Afghanistan again tops list of illegal drug producers
Afghanistan remains by far the world’s top producer of illegal opium poppy used to make heroin, according to the State Department’s annual report on global trends in the illicit narcotics trade, which also pinpoints three countries — Bolivia, Burma and Venezuela — for having “failed demonstrably” to uphold international counternarcotics agreements.
The report, which the State Department quietly released and submitted to Congress last week, also highlights Nicaragua as a major drug transit country and claims that more than 80 percent of illegal cocaine entering the U.S. gets smuggled through the Central American corridor.
The 2013 International Narcotics Control Strategy Report also cites Mexico as a “center for money laundering” along with high ongoing rates of drug trafficking. But it also points to “signs of improvement” in the security situation in Mexico, where more than 50,000 people are estimated to have been killed in drug related violence since 2006.
Citing a “major Mexican newspaper,” the report maintains that “the annual number of organized crime-related homicides through November 2012 declined by an estimated 19 percent from 2011” in Mexico. The report adds, however, that the decline may only reflect a downturn in violence in the Mexican state of Chihuahua, since “shifting patterns of violence” led to higher homicide rates elsewhere in the nation.
Describing U.S.-Mexico counternarcotics cooperation as “unprecedented,” the report maintains that $1.1 billion in aid from Washington has “boosted Mexican efforts to bring to justice leaders of transnational criminal organizations.”
“That success, however, has also resulted in smaller, fractured organizations that have violently attempted to consolidate their power,” the report states.
On Afghanistan, meanwhile, the report says “smuggling of heroin into India from Afghanistan and Pakistan continued to increase in 2012” and that “drug-trafficking organizations in India use human couriers and commercial package services to send illicit drugs overseas, both to Europe and the Americas.”
With U.S. military forces preparing to exit from Afghanistan in 2014, the nation’s ongoing and high level illicit drug production remains a subject of debate in the world’s foreign policy and counterterrorism circles — since profits from the illicit drug trade have for years been known to finance international terrorism.
An introductory section of the report outlines how “nearly all” of Afghanistan’s opium cultivation is now occurring in the war-torn nation’s southern and western provinces. The report sites progress in the effort to beat back opium growth in Helmand Province — Afghanistan’s largest cultivation area — but states that overall poppy cultivation in across Afghanistan actually “increased by 57 percent” between 2011 and 2012.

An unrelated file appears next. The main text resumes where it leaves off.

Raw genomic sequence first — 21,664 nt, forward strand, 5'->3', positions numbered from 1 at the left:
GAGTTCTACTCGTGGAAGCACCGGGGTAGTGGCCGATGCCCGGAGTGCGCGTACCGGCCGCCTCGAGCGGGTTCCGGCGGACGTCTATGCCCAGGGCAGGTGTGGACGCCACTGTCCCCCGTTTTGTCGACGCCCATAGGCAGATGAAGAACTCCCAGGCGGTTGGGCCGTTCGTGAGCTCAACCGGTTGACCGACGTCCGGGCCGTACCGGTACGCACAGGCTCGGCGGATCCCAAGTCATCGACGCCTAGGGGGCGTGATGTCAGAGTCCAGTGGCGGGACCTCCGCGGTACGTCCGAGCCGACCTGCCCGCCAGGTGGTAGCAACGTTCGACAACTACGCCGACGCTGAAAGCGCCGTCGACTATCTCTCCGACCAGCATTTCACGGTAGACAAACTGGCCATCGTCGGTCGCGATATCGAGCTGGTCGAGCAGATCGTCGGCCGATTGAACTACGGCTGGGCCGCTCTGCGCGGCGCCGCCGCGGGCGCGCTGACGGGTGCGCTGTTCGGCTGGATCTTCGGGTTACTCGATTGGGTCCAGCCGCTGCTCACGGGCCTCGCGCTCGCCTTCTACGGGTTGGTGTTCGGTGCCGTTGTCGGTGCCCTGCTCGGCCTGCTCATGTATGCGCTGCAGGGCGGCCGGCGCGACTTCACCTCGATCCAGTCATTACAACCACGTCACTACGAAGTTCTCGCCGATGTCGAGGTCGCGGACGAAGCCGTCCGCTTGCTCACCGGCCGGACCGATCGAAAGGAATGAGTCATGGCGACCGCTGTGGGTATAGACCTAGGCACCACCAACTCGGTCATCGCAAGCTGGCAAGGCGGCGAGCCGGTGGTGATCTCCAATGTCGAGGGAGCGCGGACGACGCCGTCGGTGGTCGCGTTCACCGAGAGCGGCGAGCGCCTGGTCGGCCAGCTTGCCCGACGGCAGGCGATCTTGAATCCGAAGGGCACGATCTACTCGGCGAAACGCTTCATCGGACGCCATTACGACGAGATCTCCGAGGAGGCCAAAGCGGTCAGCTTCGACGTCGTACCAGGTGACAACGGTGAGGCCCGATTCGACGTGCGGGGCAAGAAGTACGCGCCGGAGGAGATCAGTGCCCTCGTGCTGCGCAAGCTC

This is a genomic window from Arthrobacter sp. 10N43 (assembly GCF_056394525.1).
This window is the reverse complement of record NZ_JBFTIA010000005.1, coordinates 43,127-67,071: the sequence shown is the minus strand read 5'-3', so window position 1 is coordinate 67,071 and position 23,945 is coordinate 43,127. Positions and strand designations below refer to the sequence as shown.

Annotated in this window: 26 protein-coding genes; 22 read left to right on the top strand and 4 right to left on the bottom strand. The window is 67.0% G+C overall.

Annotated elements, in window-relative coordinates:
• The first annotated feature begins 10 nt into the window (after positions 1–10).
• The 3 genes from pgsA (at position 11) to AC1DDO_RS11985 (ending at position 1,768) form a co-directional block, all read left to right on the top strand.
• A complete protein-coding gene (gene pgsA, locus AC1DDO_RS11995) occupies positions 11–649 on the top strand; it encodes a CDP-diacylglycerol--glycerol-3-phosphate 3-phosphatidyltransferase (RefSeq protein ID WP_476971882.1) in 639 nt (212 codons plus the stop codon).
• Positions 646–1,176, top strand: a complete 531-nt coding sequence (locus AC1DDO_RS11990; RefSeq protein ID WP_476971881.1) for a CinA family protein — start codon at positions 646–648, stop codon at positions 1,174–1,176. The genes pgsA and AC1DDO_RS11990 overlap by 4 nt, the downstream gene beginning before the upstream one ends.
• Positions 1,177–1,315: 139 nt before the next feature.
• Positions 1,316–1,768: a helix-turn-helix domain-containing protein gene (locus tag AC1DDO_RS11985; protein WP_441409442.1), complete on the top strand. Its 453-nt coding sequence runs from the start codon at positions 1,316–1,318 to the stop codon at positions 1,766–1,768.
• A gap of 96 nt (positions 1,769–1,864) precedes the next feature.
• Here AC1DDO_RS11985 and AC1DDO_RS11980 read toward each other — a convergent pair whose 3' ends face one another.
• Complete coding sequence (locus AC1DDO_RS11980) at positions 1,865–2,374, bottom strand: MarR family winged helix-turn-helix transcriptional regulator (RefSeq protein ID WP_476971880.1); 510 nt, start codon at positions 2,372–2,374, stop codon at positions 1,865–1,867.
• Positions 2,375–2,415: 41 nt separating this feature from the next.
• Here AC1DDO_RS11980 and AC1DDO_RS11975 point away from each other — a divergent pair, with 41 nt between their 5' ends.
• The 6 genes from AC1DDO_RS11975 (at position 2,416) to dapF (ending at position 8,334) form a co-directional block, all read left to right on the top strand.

The world’s next biggest opium cultivator is Myanmar. Claims by the Myanmar government that its officials have destroyed an increasing amount of opium crop “cannot be verified,” State Department officials said.
The report names Burma as one of the three nations to have “failed demonstrably during the previous 12 months to adhere to their obligations under international counternarcotics agreements.” But the U.S. posture toward Burma has softened dramatically during the past year, as the nation’s leaders have undertaken significant democratic reforms.
The report calls for similar waivers to be granted to Venezuela and Bolivia on grounds that U.S. support for programs aiding the three nations are “vital to the national interests of the United States.”
The report cites a lack of counternarcotics coordination with Venezuelan authorities and states that “as in prior years, the United States remains prepared to deepen cooperation with Venezuela to help counter the increasing flow of cocaine and other illegal drugs transiting Venezuelan territory.”
“Venezuela remains a major transit country for cocaine shipments via aerial, terrestrial, and maritime routes,” the report states. “The vast majority of illicit narcotics that transited Venezuela during 2012 were destined for the Eastern Caribbean, Central America, the United States, West Africa and Europe.”
With regard to Bolivia, the report maintains that “most Bolivian cocaine flows to other Latin American countries, especially Brazil, for domestic consumption or onward transit to West Africa and Europe.”
“Approximately 1 percent of cocaine seized and tested in the United States originates in Bolivia,” the report states.
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